How Adolf Eichmann murdered Superman — and was sentenced to death

Courtesy+DC+Comics%0A

Courtesy DC Comics

Roy Schwartz, The Forward

“This story was originally published on December 14, by the Forward. Sign up here to get the latest stories from the Forward delivered to you each morning.”


Sixty years ago, on Dec. 15, 1961, Nazi war criminal Adolf Eichmann was sentenced to death, following one of the most publicized trials in history. Improbably, it became the basis of a Superman comic book.

A chief architect of the Holocaust, Eichmann oversaw the Jews’ deportation to the extermination camps. After the war, he fled to Argentina, a non-extradition country, where in May 1960 he was captured by the Mossad in a daring operation. He was brought to stand trial in Jerusalem, where he stood behind bulletproof glass. He was convicted and sentenced to death in December 1961, the only capital punishment to ever officially be carried out in the history of Israel.

Superman comics in the 1960s, a period known as the Silver Age, were known for their whimsical, outlandish, kid-friendly stories. Many were baffling mysteries or “imaginary” tales — uncanonical what ifs — in which Krypton is never destroyed, or Superman is never found by the Kents, or he transforms into a monkey, or grows an ant’s head, or marries a mermaid. It’s a strange context in which to explore Holocaust themes, but that’s exactly what happened.

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Superman’s writers were still almost entirely Jewish then, including co-creator Jerry Siegel and auteur editor Mort Weisinger, and their stories were often surprisingly emotional, full of passion and pathos. The Last Son of Krypton was a man haunted by the loss of his people and culture, desperately driven to prevent the same fate from befalling his new home and to be accepted there.

The peak of this gravitas, and Jewish themes in Superman’s Silver Age adventures, was November 1961’s “The Death of Superman!” in Superman #149, by Siegel and artists Curt Swan and George Klein.

Though it’s relatively obscure, certainly compared to the 1992 “Death of Superman” story, which grabbed international headlines, several influential Superman handlers have cited it as their favorite comic of the era, including Marv Wolfman, John Byrne, Roger Stern, Jerry Ordway and Kurt Busiek, as well as Siegel himself.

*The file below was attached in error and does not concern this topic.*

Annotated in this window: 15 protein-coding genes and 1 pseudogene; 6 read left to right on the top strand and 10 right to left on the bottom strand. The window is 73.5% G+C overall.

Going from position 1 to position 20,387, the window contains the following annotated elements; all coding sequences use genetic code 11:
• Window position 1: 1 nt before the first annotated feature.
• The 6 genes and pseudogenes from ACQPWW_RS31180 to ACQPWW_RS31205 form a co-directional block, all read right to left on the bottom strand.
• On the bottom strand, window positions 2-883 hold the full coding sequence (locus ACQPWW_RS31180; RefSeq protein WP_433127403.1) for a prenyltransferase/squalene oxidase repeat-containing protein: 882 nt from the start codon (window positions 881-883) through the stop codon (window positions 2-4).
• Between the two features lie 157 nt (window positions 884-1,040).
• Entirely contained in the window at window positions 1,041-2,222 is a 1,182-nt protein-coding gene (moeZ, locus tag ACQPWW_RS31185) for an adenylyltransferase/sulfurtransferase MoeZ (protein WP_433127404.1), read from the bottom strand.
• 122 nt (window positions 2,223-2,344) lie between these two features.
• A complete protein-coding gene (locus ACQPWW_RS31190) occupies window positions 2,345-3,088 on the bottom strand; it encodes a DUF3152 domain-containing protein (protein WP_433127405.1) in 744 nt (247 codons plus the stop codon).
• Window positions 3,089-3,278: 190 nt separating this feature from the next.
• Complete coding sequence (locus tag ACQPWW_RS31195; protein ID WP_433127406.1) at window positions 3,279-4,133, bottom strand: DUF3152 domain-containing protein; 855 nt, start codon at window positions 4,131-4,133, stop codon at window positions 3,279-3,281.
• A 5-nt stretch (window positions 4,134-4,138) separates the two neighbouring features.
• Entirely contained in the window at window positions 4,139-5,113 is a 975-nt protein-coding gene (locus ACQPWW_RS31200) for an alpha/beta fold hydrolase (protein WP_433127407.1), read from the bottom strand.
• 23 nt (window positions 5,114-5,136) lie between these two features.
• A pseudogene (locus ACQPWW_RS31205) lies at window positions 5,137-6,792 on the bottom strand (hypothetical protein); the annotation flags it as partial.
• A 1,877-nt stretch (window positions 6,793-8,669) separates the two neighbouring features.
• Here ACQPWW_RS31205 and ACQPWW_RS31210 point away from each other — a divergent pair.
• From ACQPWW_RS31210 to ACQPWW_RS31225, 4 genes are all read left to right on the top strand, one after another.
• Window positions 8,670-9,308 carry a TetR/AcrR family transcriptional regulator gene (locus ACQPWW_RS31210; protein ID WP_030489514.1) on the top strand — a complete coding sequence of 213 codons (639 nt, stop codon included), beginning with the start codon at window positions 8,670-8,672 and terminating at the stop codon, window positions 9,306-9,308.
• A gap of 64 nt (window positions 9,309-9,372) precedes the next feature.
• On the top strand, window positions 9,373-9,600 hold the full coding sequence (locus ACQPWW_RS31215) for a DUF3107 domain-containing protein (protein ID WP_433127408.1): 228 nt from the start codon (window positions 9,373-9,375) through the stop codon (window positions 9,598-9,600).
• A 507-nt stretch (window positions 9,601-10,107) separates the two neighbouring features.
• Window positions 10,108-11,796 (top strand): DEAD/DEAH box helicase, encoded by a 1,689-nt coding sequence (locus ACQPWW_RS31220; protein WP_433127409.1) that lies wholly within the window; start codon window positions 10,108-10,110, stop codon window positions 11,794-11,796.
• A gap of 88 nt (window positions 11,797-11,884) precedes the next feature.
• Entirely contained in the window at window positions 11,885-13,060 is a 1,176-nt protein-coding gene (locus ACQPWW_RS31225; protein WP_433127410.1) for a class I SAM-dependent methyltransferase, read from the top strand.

In the story, Superman’s archenemy, Lex Luthor, finally manages to murder him. He escapes and goes into hiding in a remote location, until he’s nabbed by a disguised Supergirl, Superman’s surviving cousin, who at that point was unknown to the public and worked as his covert operative.

She brings Luthor to stand trial not in Metropolis or the World Court but in Kandor, a miniaturized, bottled survivors’ colony of Kryptonians, where he’s told: “you killed a Kryptonian, and so you will be tried by Kryptonians!” The trial is televised around the world, as Luthor stands emotionless in an enclosed prisoner’s dock, until he’s eventually sentenced to death.

The story was published at the height of the Eichmann trial, and is clearly based on it.

Kandor is a literal preserved remnant of the Old World, and Kandorians are the sh’erit ha-pletah — the escaped remnant — of their people, a biblical term (Ezra 9:14, I Chron. 4:43) used to refer to the Holocaust survivors who helped form the Jewish state.

Luthor’s capture and subsequent trial in Kandor, whose victims number six million, mirrors the Jewish people’s right to self-determination as the judges of their persecutor. In his opening statement at the Eichmann trial, Israeli Attorney General Gideon Hausner declared, “When I stand before you…I am not standing alone. With me are 6 million accusers.”

The visuals in the story also reflect the famous images of the Eichmann trial, particularly of Luthor standing before the judges in a glass booth, a guard on each side.

Luthor smugly believes his scientific brilliance will allow him to avoid punishment, arguing, “Punishing me won’t bring Superman back! Let’s compromise! Let me go, and I’ll build a ray that’ll enlarge Kandor.”

“We Kandorians don’t make deals with murderers!” he is told.

Luthor’s callousness is equated here with Eichmann’s, the same frightening quality that led Hannah Arendt to coin the phrase “the banality of evil” in her book, “Eichmann in Jerusalem.”

Siegel wasn’t trying to be subtle — Luthor is even called “the greatest villain since Adolf Eichmann!”

“The Death of Superman” proved seminal, inspiring several stories over the years, culminating in the 1992–1993 yearlong saga, which used the same title, and sold millions of copies; a collected paperback became the bestselling American graphic novel of the 20th century.

Jerry Siegel created his hero together with artist Joe Shuster as a reaction to the rise of Nazism in Europe and antisemitism in America. They used him to advocate for Jewish interests like immigration reform, British rearmament, interventionism, the New Deal and, once the U.S. joined the war, enlistment and war bonds sales.

The Eichmann trial was “the trial of the century.” It was only natural that Siegel would use Superman to respond, creating one of his most poignant stories and a postwar allegory for the Jewish fight for truth and justice.